Plant a Pocket of Prairie
written by Phyllis Root; illustrated by Betsy Bowen
2014 (University of Minnesota Press)
Source: Review copy provided by the publisher
Once native prairies covered almost forty percent of the United States. Less than one percent of that native prairie remains, making prairie one of the most endangered ecosystems in the world.
Plant a Pocket of Prairie is a beautifully illustrated book with a distinct purpose, which is to encourage readers to bring back pieces of the prairie by planting native plants. The prairie ecosystem is in trouble as a map in the back matter clearly shows. By taking away pieces of the ecosystem, we are destroying the entire thing. If you don’t have land for the goldenrod plant, then you don’t have a place for goldenrod soldier beetles. If you don’t have goldenrod soldier beetles, you won’t have the Great Plains toad. So what can we do? Plant coneflowers and Joe Pye weed so prairie butterflies can bounce around and eat. Plant bottle gentian, milkweed and hairy mountain mint so birds can build nests on the hidden ground and prairie skinks have cover for safety. One of the big ideas of Plant a Pocket of Prairie is how all living things are dependent upon each other. By providing more space for these plants to grow, we are benefiting all kinds of animals.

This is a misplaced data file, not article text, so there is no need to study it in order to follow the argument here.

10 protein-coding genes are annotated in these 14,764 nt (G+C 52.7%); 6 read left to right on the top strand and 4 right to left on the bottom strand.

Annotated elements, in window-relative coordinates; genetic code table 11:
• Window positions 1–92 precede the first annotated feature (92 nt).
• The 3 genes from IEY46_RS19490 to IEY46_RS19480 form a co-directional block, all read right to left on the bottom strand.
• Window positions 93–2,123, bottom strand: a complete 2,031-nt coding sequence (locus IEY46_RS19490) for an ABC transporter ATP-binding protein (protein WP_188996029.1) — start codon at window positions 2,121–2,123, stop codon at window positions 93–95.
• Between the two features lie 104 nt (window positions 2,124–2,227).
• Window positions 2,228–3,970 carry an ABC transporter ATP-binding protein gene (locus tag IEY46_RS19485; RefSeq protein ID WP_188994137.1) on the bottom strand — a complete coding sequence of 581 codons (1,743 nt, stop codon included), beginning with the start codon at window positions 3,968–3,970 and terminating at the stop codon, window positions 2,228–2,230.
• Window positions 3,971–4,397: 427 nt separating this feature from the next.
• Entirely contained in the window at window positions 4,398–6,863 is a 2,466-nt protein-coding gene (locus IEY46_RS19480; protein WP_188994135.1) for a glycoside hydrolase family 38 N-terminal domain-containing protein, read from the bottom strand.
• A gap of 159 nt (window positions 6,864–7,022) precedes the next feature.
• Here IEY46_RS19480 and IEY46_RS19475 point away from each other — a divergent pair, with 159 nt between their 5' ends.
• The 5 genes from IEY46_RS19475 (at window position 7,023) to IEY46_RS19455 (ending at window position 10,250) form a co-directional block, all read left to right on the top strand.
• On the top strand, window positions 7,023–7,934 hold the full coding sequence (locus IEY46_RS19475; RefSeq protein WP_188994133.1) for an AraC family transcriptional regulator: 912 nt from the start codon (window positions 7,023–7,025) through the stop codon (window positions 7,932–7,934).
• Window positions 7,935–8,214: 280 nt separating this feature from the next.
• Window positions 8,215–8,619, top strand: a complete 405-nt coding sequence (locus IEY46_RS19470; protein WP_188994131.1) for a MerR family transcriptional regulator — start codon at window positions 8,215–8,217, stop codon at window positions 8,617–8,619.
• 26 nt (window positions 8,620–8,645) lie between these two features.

In the Classroom
You can certainly use this book for teaching about ecosystems and the interdependence of all living things. Students would be encouraged to garden after reading so you can find or create a flower bed and observe this relationship up close. I think Plant a Pocket of Prairie would be a great nonfiction text for teaching the skill of cause and effect. Learning how one thing can lead to another will be made easier by the numerous examples in the text. Think of it as a nonfiction fiction equivalent of If You Give a Mouse a Cookie. One more possibility is using this book to jump start your students’ desire to learn about their own native plants and animals.
Plant a Pocket of Prairie is an excellent book to showcase the need to take care of our ecosystems and to excite students about planting native plants to create little pieces of what once was a vast area of wildlife.